• Anterior approach: In this approach, the spine is accessed through the abdomen or the front side of the body,
  • Posterior approach: In this approach, the surgeon gains access to the spine through the back,
  • Lateral approach: In this approach, the surgeon accesses the spine through the side of the body.

Common Surgical Procedures

Many different conditions can lead to the need to have spine surgery. Different spinal procedures include:

  • Discectomy or Micro-discectomy: This procedure is commonly performed to remove a herniated disc in order to relieve pressure from a spinal nerve. A Micro-discectomy is a minimally invasive spine surgery procedure.
  • Laminectomy: This procedure relieves pressure on the spinal cord or nerves by making more room in the spinal canal. It is the removal of the lamina, which is the bony plate-like arch on the back of a vertebra.
  • Laminotomy: This is similar to a laminectomy, but only a portion of the lamina is removed in this spine surgery.
  • Decompression procedures take pressure off a spinal nerve. The laminotomy and laminectomy are both decompression spine surgery.
  • Foraminotomy: This procedure is also decompressive. It removes bone or other tissues from the passage where the nerves exit the spinal column to provide more room.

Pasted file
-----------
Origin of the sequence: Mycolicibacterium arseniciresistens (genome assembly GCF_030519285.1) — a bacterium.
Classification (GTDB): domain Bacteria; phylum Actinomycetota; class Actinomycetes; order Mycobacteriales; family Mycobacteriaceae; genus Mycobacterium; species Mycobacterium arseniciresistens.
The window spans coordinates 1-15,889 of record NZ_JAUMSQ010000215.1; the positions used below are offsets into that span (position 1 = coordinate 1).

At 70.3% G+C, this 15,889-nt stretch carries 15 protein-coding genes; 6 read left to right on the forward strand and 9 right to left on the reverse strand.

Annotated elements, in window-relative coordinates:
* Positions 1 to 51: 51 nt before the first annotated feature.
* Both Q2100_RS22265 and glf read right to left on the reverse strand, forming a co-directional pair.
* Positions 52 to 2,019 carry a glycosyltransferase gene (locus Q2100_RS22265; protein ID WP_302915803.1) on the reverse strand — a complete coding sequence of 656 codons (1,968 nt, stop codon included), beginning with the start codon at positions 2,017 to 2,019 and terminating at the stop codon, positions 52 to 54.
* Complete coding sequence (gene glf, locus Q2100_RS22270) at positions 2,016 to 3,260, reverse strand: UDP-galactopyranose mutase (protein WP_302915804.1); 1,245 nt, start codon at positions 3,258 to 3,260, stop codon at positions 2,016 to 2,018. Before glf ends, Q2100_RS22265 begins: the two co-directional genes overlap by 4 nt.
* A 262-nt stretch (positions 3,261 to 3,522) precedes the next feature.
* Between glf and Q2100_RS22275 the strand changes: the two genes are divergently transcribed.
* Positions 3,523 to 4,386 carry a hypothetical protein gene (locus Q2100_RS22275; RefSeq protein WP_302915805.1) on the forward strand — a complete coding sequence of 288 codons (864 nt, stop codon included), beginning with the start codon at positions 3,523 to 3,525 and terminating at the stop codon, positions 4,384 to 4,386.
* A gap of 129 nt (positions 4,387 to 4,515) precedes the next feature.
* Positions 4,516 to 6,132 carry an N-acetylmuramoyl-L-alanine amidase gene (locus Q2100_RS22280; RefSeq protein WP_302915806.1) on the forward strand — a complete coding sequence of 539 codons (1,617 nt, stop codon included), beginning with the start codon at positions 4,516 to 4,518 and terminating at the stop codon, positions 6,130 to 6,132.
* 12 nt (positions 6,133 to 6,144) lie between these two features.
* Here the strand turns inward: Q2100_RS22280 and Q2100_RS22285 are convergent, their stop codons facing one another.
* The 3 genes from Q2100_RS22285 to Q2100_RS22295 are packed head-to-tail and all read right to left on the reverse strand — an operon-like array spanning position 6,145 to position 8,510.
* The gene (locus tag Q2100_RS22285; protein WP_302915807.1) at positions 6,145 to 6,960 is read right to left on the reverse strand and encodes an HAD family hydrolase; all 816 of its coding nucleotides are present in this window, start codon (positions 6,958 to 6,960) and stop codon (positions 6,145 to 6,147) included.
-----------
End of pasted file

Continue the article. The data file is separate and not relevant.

• Disc replacement: In this spine surgery, a disc that has been injured is replaced with an artificial disc.
  • Spinal fusion: This is a procedure in which two bones of the spinal column are joined together to form one long piece of bone. It may involve the use of instrumentation, for example, surgical screws and plates or rods. A bone graft is placed where an injured disc is removed and the fusion is accomplished using different approaches:

The following spine surgeries are all related to fusion of the lumbar spine to add stability to the spine of the lower part of the back. They eliminate movement between the vertebrae:

– ALIF: Anterior Lumbar Interbody Fusion,

– PLIF: Posterior Lumbar Interbody Fusion,

– TLIF: Transforaminal Lumbar Interbody Fusion. This procedure is done approaching the vertebrae through the foramen,

– LIF: Lateral Interbody Fusion. This is minimally invasive spine surgery.

Spinal Instrumentation

Spinal instrumentation involves the use of bone screws, plates, interbody devices, and rods as examples, but there are other types of surgical devices a surgeon may recommend using in specific types of disorders. The goal of instrumentation performed during spine surgery is to provide stability for the spine until fusion is complete.

  • An interbody cage: This prosthetic device is left in the body following spinal decompression surgery to maintain the height of the space between two adjacent vertebrae.
  • Interspinous process devices (ISP): These devices take the load off of the vertebral joints, maintain the height of the space between the vertebrae, and make the spine more stable. They are used in minimally invasive spinal surgeries because they do not require a large incision be made in order to insert them.
  • Pedicle screws: These are used in spine surgery with instrumentation to provide stabilization for the vertebrae until they fuse together.

If spine surgery recovery is your only treatment choice, minimally invasive spine surgery has multiple benefits. Patients who are still young and active, as well as those who are elderly or have major problems with their spine many times reach a higher level of functioning after their symptoms are relieved.